Passing through the orchard, you come to large, open fields...

...and then, once you've walked up the field and reached the brow of the hill, this sight welcomes you. I always feel like running down the hill, Julie-Andrews style, to the beach, but every time I'm inevitably wearing flip-flops which would make such a venture highly foolish.

We were kept company at the campsite by several cheeky robins, who had no compunctions about begging for food - quite literally, on one occasion a presumptuous little red-breast landed next to my camping chair and then proceeded to jump up and down, wings flapping while it chirped shrilly at me to demand food. Feeling that the little chap had earned it, I gave in immediately and went to look for bread. After this they appeared at every meal, and in between mealtimes too.

Matt even gained an audience for his guitar playing

Wondering what the racket is

I took full advantage of my holiday to laze on the beach and read, interspersing my lounging with walks along the coast and, on the one cloudy day, a trip to Ribadesella (coming up in the next post).

Hmm, now where shall we sit?

The local entertainment

If I didn't already know how bad my sense of balance is I'd like to have a go

Signs of other beach patrons

The sea looked inviting enough, but in fact it was the coldest I've ever known it at Vega. It felt as though the waves were slicing into your feet when they washed over them. Standing in the water for more than a few seconds was painful, but if you did manage to stay there for longer it became refreshing. I only managed a good wetting a couple of times and avoided swimming completely.
As I was developing a beach belly, we did a couple of walks along the cliffs. We managed over 10km one day, due to Matt's insistence more than my eagerness. I can't say it did anything to reduce my waistline but it did banish any guilt I had about consuming more beer and food.

The Camino de Santiago follows the coastline in this part of northern Spain, the blue and yellow shell sign marks the way.

Looking back at Vega on one of our walks

On our last day we braved the far end of the beach, which is nudist. There was no-one else around so we whipped off our togs and, as everyone says, it was indeed very liberating. After a few minutes we noticed a fisherman up on the rocks to our right, heading our way. It wasn't the fact that we had no clothes on when he passed that was embarassing, but rather that, after ten days at the other end of the beach our bottoms were a luminous white compared to the rest of our bodies. Next year I'll try that end of the beach before my tan develops.

We spent most evenings by the tent, enjoying the simple pleasures of eating, drinking and talking. We tried the sunset on several occasions, although low cloud prevented us from enjoying it fully. Still, we didn't do too badly:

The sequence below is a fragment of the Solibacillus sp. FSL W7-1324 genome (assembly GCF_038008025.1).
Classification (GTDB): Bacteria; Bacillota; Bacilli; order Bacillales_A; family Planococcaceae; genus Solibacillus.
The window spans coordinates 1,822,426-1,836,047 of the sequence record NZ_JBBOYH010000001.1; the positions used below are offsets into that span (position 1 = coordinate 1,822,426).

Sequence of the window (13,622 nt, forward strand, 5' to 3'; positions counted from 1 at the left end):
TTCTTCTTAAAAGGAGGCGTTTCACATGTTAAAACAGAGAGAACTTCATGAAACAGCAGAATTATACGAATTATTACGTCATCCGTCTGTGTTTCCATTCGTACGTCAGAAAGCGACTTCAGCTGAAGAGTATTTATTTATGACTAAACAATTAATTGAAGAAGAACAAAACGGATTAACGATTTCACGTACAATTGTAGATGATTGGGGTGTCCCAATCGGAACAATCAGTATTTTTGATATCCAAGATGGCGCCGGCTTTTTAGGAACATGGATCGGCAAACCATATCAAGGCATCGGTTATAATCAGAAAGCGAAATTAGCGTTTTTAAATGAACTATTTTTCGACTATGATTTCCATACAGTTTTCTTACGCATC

And we got to make friends with this woolly fellow on the way.

We're lucky enough to have Vega almost on our doorstep - it's only an hour away. I wouldn't complain if we end up there again next year. Anyone fancy joining me?

Wednesday, 19 September 2007

Tagging cats

Elbi here, but shhhh, keep the noise down. I've managed to swipe the computer from mum and hopefully she won't realise I'm here until I've got this tagging thing done. Lorenzo decided it was up to us to answer the questions. I wasn't going to bother until I saw how well Plumpy had responded and decided to give it a go. I've been nominated by the girls to answer for us all as Beeps is too scared to come near the computer and Mahou thinks it's beneath her.

Q1. Are you happy/ satisfied with your blog, with its content and look?
No, not at all! If I had more time and mum wouldn't notice I'd been fiddling with 'her' blog, I'd put up lots more pictures of me and the girls. I'm sure that would keep Plumpy happy. Mum thinks that people don't want to see photos of us all the time, but I say how can people not want to look at pictures of three gorgeous felines? I'm always rolling on my back to show mum how photogenic I am, but she rarely picks up the camera for me these days, a change of strategy is called for. Actually, while I'm here.....

Mum has been trained to tickle me just where I like it best. Anybody else is welcome to line up for a try, although first place in the queue is reserved for Plumpy.

One at a time boys, one at a time.

A fine figure of a puss.

See mum, that's how it's done - take note!

Q2. Does your family know about your blog?
Ahem, mum doesn't know I'm here now and dad'd go nuts if he saw me fiddling with the computer. Let's keep it between ourselves shall we?

Q3. Do you feel embarrassed to let your friends know about your blog or you just consider it as a private thing?
Embarassed? Of course not. Everybody knows, and everybody says how lovely we are, as expected.

Q4. Did blogs cause positive changes in your thoughts?
No, although we get lots of 'positive' comments from Plumpy.

Q5. Do you only open the blogs of those who comment on your blog or you love to go and discover more by yourself?
We're really too busy sleeping, eating, hunting and lazing on the terrace to look elsewhere. If other people want to make friends then they can come to us, but they must be willing to snuggle, or bring food.